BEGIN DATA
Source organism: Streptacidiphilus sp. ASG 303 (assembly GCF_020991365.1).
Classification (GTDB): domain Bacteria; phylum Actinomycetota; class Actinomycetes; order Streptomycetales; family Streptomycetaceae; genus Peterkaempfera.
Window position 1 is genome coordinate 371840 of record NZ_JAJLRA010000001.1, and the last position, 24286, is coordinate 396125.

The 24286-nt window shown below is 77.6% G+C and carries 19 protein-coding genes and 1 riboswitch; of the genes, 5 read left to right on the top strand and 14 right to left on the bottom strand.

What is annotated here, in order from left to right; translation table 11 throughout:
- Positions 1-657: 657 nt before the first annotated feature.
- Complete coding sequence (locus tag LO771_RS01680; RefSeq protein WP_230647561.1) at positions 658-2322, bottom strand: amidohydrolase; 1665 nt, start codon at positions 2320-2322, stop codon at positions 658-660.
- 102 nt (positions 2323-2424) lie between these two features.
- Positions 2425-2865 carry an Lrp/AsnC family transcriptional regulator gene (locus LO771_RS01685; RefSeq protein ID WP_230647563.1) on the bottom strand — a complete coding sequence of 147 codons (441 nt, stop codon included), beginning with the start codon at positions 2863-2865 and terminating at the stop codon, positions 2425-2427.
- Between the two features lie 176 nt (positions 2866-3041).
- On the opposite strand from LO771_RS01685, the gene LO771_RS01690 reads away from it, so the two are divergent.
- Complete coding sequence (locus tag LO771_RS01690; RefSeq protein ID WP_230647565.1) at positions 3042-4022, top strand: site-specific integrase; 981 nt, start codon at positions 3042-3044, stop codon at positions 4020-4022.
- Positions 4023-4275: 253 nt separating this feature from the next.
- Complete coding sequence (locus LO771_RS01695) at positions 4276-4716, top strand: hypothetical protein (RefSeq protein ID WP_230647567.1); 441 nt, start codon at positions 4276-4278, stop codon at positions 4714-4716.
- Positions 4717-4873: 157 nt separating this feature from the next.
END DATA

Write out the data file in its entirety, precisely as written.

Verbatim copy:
Source organism: Streptacidiphilus sp. ASG 303 (assembly GCF_020991365.1).
Classification (GTDB): domain Bacteria; phylum Actinomycetota; class Actinomycetes; order Streptomycetales; family Streptomycetaceae; genus Peterkaempfera.
Window position 1 is genome coordinate 371840 of record NZ_JAJLRA010000001.1, and the last position, 24286, is coordinate 396125.

The 24286-nt window shown below is 77.6% G+C and carries 19 protein-coding genes and 1 riboswitch; of the genes, 5 read left to right on the top strand and 14 right to left on the bottom strand.

What is annotated here, in order from left to right; translation table 11 throughout:
- Positions 1-657: 657 nt before the first annotated feature.
- Complete coding sequence (locus tag LO771_RS01680; RefSeq protein WP_230647561.1) at positions 658-2322, bottom strand: amidohydrolase; 1665 nt, start codon at positions 2320-2322, stop codon at positions 658-660.
- 102 nt (positions 2323-2424) lie between these two features.
- Positions 2425-2865 carry an Lrp/AsnC family transcriptional regulator gene (locus LO771_RS01685; RefSeq protein ID WP_230647563.1) on the bottom strand — a complete coding sequence of 147 codons (441 nt, stop codon included), beginning with the start codon at positions 2863-2865 and terminating at the stop codon, positions 2425-2427.
- Between the two features lie 176 nt (positions 2866-3041).
- On the opposite strand from LO771_RS01685, the gene LO771_RS01690 reads away from it, so the two are divergent.
- Complete coding sequence (locus tag LO771_RS01690; RefSeq protein ID WP_230647565.1) at positions 3042-4022, top strand: site-specific integrase; 981 nt, start codon at positions 3042-3044, stop codon at positions 4020-4022.
- Positions 4023-4275: 253 nt separating this feature from the next.
- Complete coding sequence (locus LO771_RS01695) at positions 4276-4716, top strand: hypothetical protein (RefSeq protein ID WP_230647567.1); 441 nt, start codon at positions 4276-4278, stop codon at positions 4714-4716.
- Positions 4717-4873: 157 nt separating this feature from the next.